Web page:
- Random: Once again, the name says it all. This algorithm distributes requests randomly, yet evenly among the nodes.
One of the purposes of clusters is to provide a high availability of services. If any node or server fails, the others will continue working to keep the service running. This quality is often essential in mission-critical applications.
One logical outcome of using five computers to do the job of one is to increase performance. Edge environments will take advantage of this since the hardware is usually weaker, and in some cases, they can’t process data on the cloud.
This one is curious, as even if your system doesn’t need all the other features presented, it might need this one. When part of your application is vital or must not stop for any reason, having a cluster system can be a viable solution. If one of the nodes breaks, the load balancing system will direct the request, or the data, to another computer.
Scalability is the ability of a system to increase or decrease its capacity as demand requires. It’s probably one of the main reasons people use clusters since they are composed of multiple nodes that can be added or removed without affecting the availability of the service.
Implementing an IoT edge cluster
Scalability, high redundancy, high performance, and high availability are all excellent reasons to implement a cluster inside your IoT application, but how do you do that?
The first step is to understand what your specific requirements are. In this case, we need a system where any node can process data and requests independently. We also need a way to keep adding nodes as our application grows without affecting its availability.
We have implemented a cluster inside TagoIO’s labs. The image below shows our cluster with three ROCK PI 4s working as nodes running TagoCore and one Raspberry Pi running a load balance (Ngnix) which is also a LoRa gateway.
The TagoCore cluster mode uses TagoIO as a “head node.” No device request will be sent to the cloud, and the cluster only uses the TagoIO service to sync settings and as a message bridge between nodes. It is extraordinarily easy to deploy a cluster on the edge; check out the diagram below:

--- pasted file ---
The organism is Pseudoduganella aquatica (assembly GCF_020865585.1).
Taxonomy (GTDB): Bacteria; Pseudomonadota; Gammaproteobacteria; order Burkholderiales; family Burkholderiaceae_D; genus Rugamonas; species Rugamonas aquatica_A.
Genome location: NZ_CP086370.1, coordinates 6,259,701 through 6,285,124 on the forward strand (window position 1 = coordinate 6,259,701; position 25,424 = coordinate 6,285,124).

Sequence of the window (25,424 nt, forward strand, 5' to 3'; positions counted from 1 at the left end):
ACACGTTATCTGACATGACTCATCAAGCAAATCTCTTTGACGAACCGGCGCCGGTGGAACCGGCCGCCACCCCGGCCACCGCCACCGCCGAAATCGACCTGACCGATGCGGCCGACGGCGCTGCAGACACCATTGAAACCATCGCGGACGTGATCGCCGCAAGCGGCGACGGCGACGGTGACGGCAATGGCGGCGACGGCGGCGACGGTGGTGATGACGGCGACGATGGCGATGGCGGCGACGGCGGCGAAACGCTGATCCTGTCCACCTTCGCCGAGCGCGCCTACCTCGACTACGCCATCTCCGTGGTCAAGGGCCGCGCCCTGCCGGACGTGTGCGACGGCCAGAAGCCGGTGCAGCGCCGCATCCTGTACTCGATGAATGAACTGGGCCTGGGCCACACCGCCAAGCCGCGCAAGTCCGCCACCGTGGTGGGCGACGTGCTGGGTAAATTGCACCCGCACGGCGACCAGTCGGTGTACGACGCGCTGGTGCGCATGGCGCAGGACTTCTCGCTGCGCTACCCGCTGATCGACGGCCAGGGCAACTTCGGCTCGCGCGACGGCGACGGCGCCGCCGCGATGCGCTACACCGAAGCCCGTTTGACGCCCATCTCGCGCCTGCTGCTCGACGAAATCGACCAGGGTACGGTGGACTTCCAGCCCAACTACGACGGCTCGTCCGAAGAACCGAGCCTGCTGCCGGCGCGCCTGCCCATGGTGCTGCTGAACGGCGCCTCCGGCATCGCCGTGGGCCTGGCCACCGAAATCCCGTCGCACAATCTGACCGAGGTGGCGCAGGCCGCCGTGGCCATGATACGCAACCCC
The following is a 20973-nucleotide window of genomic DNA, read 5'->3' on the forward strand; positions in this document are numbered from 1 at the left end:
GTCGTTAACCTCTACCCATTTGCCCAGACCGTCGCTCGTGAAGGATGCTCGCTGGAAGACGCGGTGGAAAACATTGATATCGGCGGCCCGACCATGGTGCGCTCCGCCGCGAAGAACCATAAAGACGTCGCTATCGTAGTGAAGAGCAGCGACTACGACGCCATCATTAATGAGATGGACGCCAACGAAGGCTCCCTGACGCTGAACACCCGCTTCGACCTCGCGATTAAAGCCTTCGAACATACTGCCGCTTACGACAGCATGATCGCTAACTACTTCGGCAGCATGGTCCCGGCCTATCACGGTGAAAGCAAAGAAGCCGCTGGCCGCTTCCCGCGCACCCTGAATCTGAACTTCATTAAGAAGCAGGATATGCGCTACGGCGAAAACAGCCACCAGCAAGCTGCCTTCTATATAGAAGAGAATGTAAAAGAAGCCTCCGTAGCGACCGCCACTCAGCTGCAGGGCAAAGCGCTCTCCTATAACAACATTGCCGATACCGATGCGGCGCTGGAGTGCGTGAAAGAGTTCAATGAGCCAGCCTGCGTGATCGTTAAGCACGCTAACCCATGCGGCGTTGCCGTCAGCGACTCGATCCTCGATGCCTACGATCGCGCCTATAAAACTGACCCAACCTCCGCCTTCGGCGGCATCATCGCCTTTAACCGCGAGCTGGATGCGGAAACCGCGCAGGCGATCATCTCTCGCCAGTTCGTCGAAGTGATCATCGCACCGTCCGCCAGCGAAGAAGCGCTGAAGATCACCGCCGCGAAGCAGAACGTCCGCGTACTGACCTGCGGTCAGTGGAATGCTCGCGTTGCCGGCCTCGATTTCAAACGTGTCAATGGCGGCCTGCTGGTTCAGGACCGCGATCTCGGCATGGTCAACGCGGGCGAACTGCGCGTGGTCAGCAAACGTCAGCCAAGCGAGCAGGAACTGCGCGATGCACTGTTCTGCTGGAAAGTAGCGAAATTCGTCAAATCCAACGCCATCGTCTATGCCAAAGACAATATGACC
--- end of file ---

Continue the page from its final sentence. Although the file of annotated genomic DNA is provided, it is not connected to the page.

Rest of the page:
How can TagoIO help?
When you are running TagoCore as a cluster, all instances are synchronized, which means that when you install a plugin in one instance, all other instances will also install it. If you change any configuration, that configuration will replicate on every node on your cluster as well.
With TagoCore’s cluster feature, the TagoIO cloud service is responsible for managing and syncing every instance on your cluster. This makes it easy to deploy a cluster anywhere without the pain of setup and maintenance of cluster infrastructure. Every new instance you start using the cluster feature will sync and be ready to start receiving requests.
Also, the instance does not need to be in the same infrastructure, meaning that you can easily distribute your cluster instance between regions and different cloud or on-premise machines.
As no device request is forwarded to the TagoIO cloud, you will need to set up a load balance by yourself. To do this, you can use Apache service, Nginx, AWS ELB, and others.
Want to know more?
For more information about TagoCore, check out our webinar “Installing and Configuring TagoCore on edge devices” and visit TagoCore’s page.
TagoCore users can effortlessly implement a cluster inside their on-premise IoT environment, so make sure to take advantage of our open source platform with cluster features! Want to go even further? Show off the data collected using your instances of TagoCore on dashboards using TagoIO cloud platform or distribute it to your clients using TagoRUN, our whitelabel platform, without storing device data in the cloud.
Only with TagoCore do you have data control, security, privacy, reliability, and ease of use. Last but not least, it’s Open Source!